Many would be familiar with the ancient musical instrument kulintang, consisting of rows of graduated pots laid horizontally in ascending pitch. We admire at its sound that have graced cultural presentations, yet are we aware of how it was made? Kulintang, gongs and even the elaborate designs of a Muslim jar are brasswares popularly made in Mindanao, particularly the oldest city in the region, Cotabato City. I visited Baranggay Kalanganan for the Cotabato Maguindanao Brassware Association Incorporated to see how a community painstakingly continues an age-old tradition, dating back to the Sultanate days, of making high quality brassware.
By this time, I had been used to the constant nagging of vendors. Initially they would eye you like a prey, ask where you are from, then give some trivia about the place or temple you are visiting, even accompany you around and finally ask to look at their wares without obligation to buy. On my way out from Nan Paya, I encountered this young persistent girl who tried to sell her lacquerware. I did look at the items she’s selling but decided not to buy the pair of owls (man and woman) that interested me that I found so expensive at 8000 kyat. As I head to the steps she was pleading. Telling me it would be good luck if I’ll be her first customer. She followed me to the exit with a face almost in tears.
National Artist Benedicto Cabrera, popularly known as BenCab made another milestone landmark when he built a Museum in his beloved town of Baguio. The BenCab Museum recently opened early this year and I had the chance to see the place. Never did I expect that a museum along Asin road in Baguio could be one of the best museums in the country I’ve been. It’s simply an art and nature fusion haven.
Did a quick doodle with color pencils here. It was for our Kris Kringle the other day at our office. The theme was “something you made by hand“, so I did this very quick doodle for my “baby”.
Today’s our company Christmas party and I was asked to be one of the Emcees. Arrgh! I really just want to be on the sidelines and eat and just take pictures. Anyways I hope I can pull this off, it’s just a small gathering anyways. Advance Merry Christmas!
It would seem I have been having trouble with the Sparm Karma plugin in WordPress, which produces some error when making a comment. Switched back to Akismet for now until I could figure out the problem so comments are ok again. Damn those Spam Robots!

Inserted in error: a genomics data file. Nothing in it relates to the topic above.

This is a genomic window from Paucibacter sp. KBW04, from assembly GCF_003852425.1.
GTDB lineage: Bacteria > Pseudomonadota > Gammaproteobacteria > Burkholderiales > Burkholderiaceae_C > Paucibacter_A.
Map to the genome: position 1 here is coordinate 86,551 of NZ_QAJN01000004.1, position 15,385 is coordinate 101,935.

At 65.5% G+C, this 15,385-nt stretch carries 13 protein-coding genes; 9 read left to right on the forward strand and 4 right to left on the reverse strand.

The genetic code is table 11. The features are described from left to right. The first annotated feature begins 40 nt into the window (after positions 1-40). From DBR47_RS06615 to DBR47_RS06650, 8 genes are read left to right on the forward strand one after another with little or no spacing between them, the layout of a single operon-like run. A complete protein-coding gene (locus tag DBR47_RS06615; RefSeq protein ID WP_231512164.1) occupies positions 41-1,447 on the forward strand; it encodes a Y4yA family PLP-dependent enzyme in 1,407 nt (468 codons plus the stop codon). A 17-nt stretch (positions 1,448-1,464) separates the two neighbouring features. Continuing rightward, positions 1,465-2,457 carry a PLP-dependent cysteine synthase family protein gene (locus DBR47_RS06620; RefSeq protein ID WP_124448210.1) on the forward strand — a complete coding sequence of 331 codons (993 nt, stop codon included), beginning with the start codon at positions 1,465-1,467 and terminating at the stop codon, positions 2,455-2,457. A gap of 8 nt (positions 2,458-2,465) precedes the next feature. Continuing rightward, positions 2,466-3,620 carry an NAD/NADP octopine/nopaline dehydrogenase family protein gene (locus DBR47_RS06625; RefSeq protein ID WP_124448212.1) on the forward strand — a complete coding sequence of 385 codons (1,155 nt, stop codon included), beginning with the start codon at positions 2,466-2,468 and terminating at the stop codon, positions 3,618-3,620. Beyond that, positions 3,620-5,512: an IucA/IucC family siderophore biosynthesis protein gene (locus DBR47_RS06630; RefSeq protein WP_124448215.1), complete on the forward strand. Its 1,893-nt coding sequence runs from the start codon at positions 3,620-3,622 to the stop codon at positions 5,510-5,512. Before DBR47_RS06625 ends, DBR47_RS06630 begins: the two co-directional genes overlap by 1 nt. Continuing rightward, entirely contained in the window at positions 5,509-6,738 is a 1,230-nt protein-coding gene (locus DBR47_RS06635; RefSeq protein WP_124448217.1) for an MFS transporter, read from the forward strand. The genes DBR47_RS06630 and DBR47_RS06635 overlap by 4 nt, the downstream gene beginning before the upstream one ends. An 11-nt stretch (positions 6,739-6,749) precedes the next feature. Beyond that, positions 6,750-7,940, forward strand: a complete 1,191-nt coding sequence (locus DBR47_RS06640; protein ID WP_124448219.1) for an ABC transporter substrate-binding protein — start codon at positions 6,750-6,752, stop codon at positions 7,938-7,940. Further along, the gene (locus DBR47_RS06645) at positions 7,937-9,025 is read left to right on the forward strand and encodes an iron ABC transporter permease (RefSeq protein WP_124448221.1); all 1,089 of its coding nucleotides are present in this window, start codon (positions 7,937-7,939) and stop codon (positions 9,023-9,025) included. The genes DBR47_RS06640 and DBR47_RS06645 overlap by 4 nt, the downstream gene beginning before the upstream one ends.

Anyways, I was inspired by Sir Jeff of Dubai Chronicles to do my own digital portfolio. Actually it’s also because I got job interviews ahead because I’m thinking of switching jobs. And I thought it’s high time I update my portfolio so I spent much of my long weekend doing this. So if there are any creative openings you know please email me 🙂
You can check out my Portfolio here. It’s around 2mb.
You must have Adobe Acrobat installed to view the file.
Did a quick doodle with a gel-o pen for the next issue of Philippine Mabuhay News. It’s what I thought of what’s happening right now with the media under the “State of Emergency“.
National Artist, Fidel Antiporda Go
Looking into my handy street map and a list of places to go, we trodded along the streets of Vigan to see more of the place. Well upper north of Vigan we stumbled upon Pinagburnayan. And what perfect timing as National Folk Artist, Fidel Antiporda Go, was about to give a demonstration on making a Burnay Jar. Interesting seeing the process, from taking a clay, molding it first, a dash of sand before putting it on a potter’s wheel where it is manually operated by a foot. Shaping it depends on your hands and fingers. After these clay jars are shaped, they are put on fire in a kiln. Though there are many jars being oven-ized, not all are well made. If there are like 100 jars in a dragon shaped kiln only about 10 would be well made.
A sea of jars
Ilocos is the home of these burnay jars which preseded spanish times. The Chinese introduced these jars in the pre-colonial times as an all weather storage for their products during which they shipped around other countries. For Ilocanos, they use these jars to ferment fish sauce, vinigar and “Basi”, their local wine. They bury these jars underground to seal out air for perfect fermentation.